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Introducing Arweave’s Tech Ecosystem (Part 2)
November 23rd, 2021

This post is based on the speech that outprog, the everFinance’s founder who proposes the SCP (Storage-based Consensus Paradigm) theory, gave on BeWater Live. It is intended to give you the whole picture of Arweave’s tech ecosystem by delving into Arweave, SmartWeave and SCP, as well as the two-layer model that integrates PoW and PoS.

This post is divided into three parts, each of which centers on the following content:

1. How Arweave Works

- Why is perpetual storage economically viable

- How does Arweave ensure miners store all the data

- Blockweave technology

- Implicit incentive mechanism

2. SmartWeave and SCP

- SmartWeave

- Storage-based Consensus Paradigm

- The Web3 Era of Infinite Scaling

- everPay Architecture

3. The Two-layer model that integrates Permanent Storage and PoS

- The Design of KYVE

- The Design of Koii that Integrates Permanent Storage and Pos

- Conclusion

SmartWeave and SCP

This is the second part of “Introducing Arweave’s Tech Ecosystem”. This post will discuss perpetual storage and consensus computation.

1. SmartWeave

When I first learned about Arweave last July (2020), I was aware that it would be a game-changing underlying blockchain. It occurred to me that a blockchain or cloud storage designed for perpetual storage could be considered as a tape of a Turing machine.

As we all know, a Turing machine is composed of a state machine and an infinitely long tape. Arweave is ideal for serving as a tape. We can write a program that is able to perform any computation and store it in Arweave with all the data.

For example, when you create a financial statement using Excel on your personal computer and send it to others, they cannot confirm whether your financial statement is authentic.

However, if the hard drives of the computer are replaced with a storage blockchain, the financial statement can be trusted with all the data stored on-chain and computations done by independent clients in a distributed way.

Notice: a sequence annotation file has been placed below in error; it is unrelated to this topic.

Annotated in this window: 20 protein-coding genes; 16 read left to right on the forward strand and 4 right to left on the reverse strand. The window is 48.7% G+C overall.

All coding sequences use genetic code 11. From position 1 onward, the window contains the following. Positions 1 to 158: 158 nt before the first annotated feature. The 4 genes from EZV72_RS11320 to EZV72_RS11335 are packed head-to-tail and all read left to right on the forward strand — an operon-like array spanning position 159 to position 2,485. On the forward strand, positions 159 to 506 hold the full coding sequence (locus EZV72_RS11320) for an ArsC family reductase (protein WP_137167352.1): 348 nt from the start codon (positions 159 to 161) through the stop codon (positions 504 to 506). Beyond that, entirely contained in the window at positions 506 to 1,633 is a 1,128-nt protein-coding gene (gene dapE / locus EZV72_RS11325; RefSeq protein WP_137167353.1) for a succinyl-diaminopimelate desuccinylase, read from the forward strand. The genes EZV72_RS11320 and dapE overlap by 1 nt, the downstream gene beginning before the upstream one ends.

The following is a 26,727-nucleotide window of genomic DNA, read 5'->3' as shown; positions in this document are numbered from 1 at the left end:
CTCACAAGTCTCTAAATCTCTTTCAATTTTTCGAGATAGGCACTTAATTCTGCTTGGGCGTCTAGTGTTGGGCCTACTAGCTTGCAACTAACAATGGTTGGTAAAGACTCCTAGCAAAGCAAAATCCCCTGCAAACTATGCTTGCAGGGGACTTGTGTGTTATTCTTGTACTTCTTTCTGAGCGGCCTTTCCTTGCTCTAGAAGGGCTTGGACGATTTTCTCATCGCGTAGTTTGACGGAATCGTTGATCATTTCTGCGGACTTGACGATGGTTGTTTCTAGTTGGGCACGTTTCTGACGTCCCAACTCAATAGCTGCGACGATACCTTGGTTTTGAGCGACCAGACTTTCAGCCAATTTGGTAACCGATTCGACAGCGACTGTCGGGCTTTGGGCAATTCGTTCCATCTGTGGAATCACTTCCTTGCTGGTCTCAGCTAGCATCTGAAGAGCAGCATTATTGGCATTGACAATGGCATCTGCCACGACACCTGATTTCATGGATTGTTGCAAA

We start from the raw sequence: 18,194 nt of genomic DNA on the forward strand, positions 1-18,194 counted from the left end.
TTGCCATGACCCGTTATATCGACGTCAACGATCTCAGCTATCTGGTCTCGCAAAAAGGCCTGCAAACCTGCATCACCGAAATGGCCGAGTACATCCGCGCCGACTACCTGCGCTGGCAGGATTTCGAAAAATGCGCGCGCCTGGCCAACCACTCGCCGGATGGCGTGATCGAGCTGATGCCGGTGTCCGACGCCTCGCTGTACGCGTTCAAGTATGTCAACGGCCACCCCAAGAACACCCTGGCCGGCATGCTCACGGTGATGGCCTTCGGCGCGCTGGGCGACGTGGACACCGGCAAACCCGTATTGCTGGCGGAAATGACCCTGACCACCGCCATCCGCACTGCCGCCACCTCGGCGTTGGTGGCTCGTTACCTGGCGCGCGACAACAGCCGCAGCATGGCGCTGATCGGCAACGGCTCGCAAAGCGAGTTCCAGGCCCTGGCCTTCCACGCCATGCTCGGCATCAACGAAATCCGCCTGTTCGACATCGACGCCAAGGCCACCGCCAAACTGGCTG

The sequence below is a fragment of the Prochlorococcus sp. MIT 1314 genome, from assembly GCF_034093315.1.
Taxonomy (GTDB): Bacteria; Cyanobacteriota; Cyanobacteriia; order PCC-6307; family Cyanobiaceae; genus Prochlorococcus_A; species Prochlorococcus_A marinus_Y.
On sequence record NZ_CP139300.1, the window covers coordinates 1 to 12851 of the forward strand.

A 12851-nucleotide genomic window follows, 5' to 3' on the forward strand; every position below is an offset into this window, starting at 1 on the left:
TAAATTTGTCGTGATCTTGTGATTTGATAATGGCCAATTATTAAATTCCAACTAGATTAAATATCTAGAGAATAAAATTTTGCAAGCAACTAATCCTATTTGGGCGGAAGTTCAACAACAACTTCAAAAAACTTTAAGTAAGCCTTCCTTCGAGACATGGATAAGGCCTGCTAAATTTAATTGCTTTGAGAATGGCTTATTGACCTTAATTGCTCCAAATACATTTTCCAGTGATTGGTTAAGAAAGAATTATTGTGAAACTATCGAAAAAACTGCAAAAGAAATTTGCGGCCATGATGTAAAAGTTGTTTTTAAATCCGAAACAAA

Hence, we believe that as long as the data stored on-chain is trustable, computations can be performed in any compute unit and the results computed on immutable data via a deterministic program are unique and trustable.

In Bitcoin, the ledger is created using the PoW mechanism, which helps build a consensus. However, with Arweave using hard drives instead, each operation and its steps performed on your personal computer will be recorded on-chain.

Hence, the current state is always traceable and verifiable. Although it seems to be a radically new model, it is actually a classical model that returns to the essence of computers. It ensures that every file is traceable and immutable with no need to perform computations on-chain like Ethereum.

As long as a deterministic program is uploaded to Arweave, it can be downloaded by anyone and can automatically load the data on-chain to perform computations. In this case, any computation result can be considered as an objective fact or a consensus. So how is SmartWeave able to make all this possible?

SmartWeave is a virtual machine that runs off-chain. It can read the running code of applications, load all the input parameters from Arweave, and then locally execute each of the transactions required. After that, Smartweave syncs up with the latest Arweave block so that it can generate the latest finalized state.

The code of smart contracts is not executed on-chain at all.

Arweave can guarantee the authenticity of the code stored in an Arweave transaction, which can be a token contract, for example. The state of the contract and all the relevant operations are the outcome of users sending Arweave transactions.

Although it sounds perfect, SmartWeave has a weak spot for its inability to avoid DDoS attacks. A DDoS attack means that a hacker sends a massive amount of invalid transaction data that will not be executed successfully.

Since SmartWeave cannot tell which data is valid before executing transactions, the SmartWeave clients have to keep loading the data to compute the results. If there are multiple gigabytes of invalid transactions, SmartWeave will suffer from low availability, but its security and consensus remain unaffected.

2. Storage-based Consensus Paradigm

Evolution of Consensus
Evolution of Consensus

Figure 1 shows the Bitcoin model. Before you make a transfer using Bitcoin, you need to run a full node or SPV node on your personal computer to recompute Bitcoin’s ledger.

However, since 2017, the proxy model adopted by MetaMask and imtoken has gained popularity. In this model, application operators deploy full nodes on Ethereum and Bitcoin for users to request data and send transactions.